For each nib, you can create strokes of varying thickness (using the same nib) by adjusting either the pressure applied on the nib or the direction you hold the pen. Upstrokes tend to result in thinner, finer lines/strokes whereas down-strokes tend to result in thicker and bolder lines/strokes. (As you may see from the sample pictures A and B above, the 2nd column consists of upstrokes and the 4th column consists of down-strokes - the difference in thickness of the strokes are more apparent for the more flexible nibs.)
And then I decided, for a change, to try writing some alphabets on Strathmore's Writing Paper instead of Bristol Paper.
As you may see from Picture D, I wrote the alphabets a to z for nibs No.100, 102 and 103. They look pretty alright...... writing experience was however not the smoothest - in fact it felt a bit scratchy with a few kinks here and there (that may be due in part, to the type of paper used - the texture of Strathmore's writing paper isn't as smooth as that of Bristol paper).
It was a disaster trying to write alphabets with nib No.104 - the ink either couldn't flow out properly enough or sometimes it overflow and caused those huge unsightly blotches you can see from picture E.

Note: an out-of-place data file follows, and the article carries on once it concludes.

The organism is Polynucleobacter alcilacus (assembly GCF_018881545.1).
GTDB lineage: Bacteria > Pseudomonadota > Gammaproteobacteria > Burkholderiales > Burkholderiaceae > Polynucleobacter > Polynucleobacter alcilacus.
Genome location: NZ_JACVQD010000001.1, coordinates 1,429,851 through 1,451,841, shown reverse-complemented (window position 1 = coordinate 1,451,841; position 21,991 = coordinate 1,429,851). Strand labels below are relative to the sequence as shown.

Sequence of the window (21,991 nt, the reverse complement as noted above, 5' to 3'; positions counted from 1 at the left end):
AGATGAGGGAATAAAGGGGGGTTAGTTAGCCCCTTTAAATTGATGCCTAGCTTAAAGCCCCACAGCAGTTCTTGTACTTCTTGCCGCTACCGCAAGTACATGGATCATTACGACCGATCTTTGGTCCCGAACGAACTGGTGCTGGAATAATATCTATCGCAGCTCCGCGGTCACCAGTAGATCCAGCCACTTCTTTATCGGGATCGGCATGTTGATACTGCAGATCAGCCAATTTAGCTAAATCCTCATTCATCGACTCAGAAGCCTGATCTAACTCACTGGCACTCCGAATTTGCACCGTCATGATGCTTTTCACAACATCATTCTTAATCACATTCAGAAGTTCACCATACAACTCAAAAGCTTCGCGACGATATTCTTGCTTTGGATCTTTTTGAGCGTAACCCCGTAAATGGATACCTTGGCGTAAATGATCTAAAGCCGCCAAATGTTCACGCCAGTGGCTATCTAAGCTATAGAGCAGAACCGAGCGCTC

I reckon these nibs aren't meant for writing the way you would with a ball point or fountain pen on writing paper.
For cleaning, I soaked the stained nibs in Dr. Ph. Martin's Bombay Pen Cleaner, which does a great job cleaning off the dried ink marks!
Overall, these are good quality pen nibs for lithography, drawing fine lines and cross-hatching. This Speedball Set No. 20 is relatively inexpensive, costing on average about US$ 8 - 16 at the time of writing (after doing a check on several online stores). I emphasize this - that this set should not be sold at too expensive a price because I noticed to my horror that Amazon is selling it for about US$70 plus at the time of writing. I guess this may be due to a limited supply (I understand that prices are jacked up sometimes when stock is low). I hope that by the time my readers read this, Amazon will be selling this Speedball set at market rate (I know how cost is almost always a factor to consider).